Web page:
KNITTING IS FUN!

Compiled by Robyn © November 2009

 

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Knitting is a fun and relaxing activity. When starting out teaching children to knit it is best to start with finger knitting on one finger and then four fingers before moving onto French knitting or knitting with needles. The idea behind starting with these methods is to get the child to practice working with wool, to understand the basics and to gain some dexterity that will be useful when later handling knitting needles. There is nothing quite like learning how to do something, working on it, and then enjoying the fruits of your labour. Waldorf believes that there is a close relationship between finger movement, speech and thinking. Rudolf Steiner said that 'thinking is cosmic knitting - a person who is unskilful in his fingers will also be unskilful in his intellect, having less mobile ideas and thoughts.'

 

 

FINGER KNITTING

 

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Finger knitting a chain is quite simple. First, make a slip knot with your wool, leaving a tail of about 10cm or so and put the loop around your pointer finger. Wrap the wool (make sure it’s not the tail) around the finger in front of the loop and pull the loop over it and off your finger. Wrap the wool around again and repeat. Continue making new loops, until the chain is as long as you want it. To end the chain, cut the wool and pull it through the last loop to make a knot. The thicker the wool you use, the thicker your chain will be. Finger knitted chains make great Christmas tree decorations, necklaces, hair ties and belts. Although finger knitting is a good place to start, children get bored quickly and it is best to move onto hand knitting as soon as they have mastered finger knitting. Here is a tutorial on how to make flowers using a finger knitted chain - Waldorf Finger Knitting Flowers Tutorial on YouTube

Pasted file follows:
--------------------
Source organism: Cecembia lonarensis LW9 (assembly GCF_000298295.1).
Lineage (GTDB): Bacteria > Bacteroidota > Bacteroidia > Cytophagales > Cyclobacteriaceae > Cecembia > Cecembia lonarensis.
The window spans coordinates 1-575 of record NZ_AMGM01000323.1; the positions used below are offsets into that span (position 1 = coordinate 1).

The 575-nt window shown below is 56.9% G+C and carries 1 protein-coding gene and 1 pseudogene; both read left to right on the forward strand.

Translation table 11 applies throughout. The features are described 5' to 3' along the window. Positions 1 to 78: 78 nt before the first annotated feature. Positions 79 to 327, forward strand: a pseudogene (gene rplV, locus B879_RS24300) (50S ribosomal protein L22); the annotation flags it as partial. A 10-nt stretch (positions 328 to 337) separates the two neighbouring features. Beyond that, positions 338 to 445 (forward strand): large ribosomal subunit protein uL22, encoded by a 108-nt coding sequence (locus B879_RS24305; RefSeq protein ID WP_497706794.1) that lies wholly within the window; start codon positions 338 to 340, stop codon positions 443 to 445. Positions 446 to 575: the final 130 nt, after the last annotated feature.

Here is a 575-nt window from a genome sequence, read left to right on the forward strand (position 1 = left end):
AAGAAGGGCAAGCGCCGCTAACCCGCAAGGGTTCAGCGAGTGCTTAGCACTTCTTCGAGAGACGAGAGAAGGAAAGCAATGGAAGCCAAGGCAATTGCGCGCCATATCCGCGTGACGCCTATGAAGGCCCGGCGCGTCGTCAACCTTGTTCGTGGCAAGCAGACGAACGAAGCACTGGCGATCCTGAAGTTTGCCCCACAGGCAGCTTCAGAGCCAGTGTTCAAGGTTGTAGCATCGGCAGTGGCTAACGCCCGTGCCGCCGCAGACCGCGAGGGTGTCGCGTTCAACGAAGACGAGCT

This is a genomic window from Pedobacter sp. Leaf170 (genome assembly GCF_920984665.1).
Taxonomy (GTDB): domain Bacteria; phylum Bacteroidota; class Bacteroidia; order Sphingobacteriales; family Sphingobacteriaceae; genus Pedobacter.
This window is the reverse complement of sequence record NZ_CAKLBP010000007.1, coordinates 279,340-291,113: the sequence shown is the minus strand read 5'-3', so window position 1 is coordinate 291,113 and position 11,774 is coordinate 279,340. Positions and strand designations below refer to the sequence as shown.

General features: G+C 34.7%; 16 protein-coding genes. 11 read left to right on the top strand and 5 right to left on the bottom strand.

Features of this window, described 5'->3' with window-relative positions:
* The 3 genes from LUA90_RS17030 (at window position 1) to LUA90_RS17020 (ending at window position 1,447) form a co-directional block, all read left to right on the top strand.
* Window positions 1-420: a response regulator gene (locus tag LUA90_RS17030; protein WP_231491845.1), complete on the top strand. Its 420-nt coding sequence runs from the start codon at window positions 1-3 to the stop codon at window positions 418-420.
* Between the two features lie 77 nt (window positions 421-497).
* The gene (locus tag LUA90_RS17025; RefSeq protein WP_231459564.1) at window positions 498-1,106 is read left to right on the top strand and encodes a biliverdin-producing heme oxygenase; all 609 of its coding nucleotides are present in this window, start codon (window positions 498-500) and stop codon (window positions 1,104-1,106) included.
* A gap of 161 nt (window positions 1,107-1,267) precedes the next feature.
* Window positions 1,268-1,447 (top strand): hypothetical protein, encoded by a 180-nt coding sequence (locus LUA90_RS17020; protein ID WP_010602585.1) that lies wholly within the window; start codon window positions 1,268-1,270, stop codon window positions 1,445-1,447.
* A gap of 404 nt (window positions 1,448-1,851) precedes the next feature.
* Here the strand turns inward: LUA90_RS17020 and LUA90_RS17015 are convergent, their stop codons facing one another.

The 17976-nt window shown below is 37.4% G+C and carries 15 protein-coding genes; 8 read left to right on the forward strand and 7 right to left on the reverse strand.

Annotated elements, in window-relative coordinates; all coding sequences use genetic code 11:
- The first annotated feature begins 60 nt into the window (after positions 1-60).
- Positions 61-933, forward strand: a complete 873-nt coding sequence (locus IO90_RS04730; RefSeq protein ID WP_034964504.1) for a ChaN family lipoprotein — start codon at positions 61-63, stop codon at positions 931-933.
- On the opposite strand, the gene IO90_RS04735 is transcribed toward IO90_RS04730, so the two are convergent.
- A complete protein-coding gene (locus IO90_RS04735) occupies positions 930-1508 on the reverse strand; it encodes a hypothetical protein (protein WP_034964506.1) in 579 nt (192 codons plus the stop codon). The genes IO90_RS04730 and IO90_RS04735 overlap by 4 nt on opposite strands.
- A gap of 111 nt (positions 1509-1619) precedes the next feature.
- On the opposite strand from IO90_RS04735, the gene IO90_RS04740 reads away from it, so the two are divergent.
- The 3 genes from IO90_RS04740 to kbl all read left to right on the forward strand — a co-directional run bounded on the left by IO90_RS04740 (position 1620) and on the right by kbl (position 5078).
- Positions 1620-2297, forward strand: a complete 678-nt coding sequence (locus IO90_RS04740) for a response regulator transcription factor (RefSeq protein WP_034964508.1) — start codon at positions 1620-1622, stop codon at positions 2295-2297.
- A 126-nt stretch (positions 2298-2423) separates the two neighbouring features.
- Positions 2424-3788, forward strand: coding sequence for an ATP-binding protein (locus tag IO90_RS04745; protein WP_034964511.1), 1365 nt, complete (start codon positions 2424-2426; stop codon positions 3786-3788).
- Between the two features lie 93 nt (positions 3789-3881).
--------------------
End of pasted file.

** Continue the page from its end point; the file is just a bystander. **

HAND KNITTING

 

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Hand knitting is the quickest and easiest way to knit a scarf! Using all four fingers, you weave and loop the wool. This is very satisfying for children as the results are quick and you can have a lovely scarf within an hour. All you need is some wool and your hands. Soft, fluffy wool gives the best result. Here are some directions on how to hand knit - Step by Step Hand Knitting Tutorial on YouTube

Step by Step Picture Tutorial on Blog

 

FRENCH KNITTING

 

I bought various French knitting kits and none of them worked well. My children found them very difficult to use and they were able to knit properly before ever being able to French knit. Still if you did French knitting as a child and have fond memories of it, you may want to try it. You can make your own French knitting reel but I found this even more difficult to use than the bought ones. Here are some instructions –

French Knitting making your own spool

French Knitting with a bought spool

 

KNITTING

 

Using a rhyme helps children to remember the knitting steps. One fun rhyme is “In through the front door, run around the back, peeking through the window, and off jumps Jack.” I simply use, IN~AROUND~THROUGH~OFF. Teaching you how to knit here would be very difficult, so here are some lovely simple video instructions which anyone do -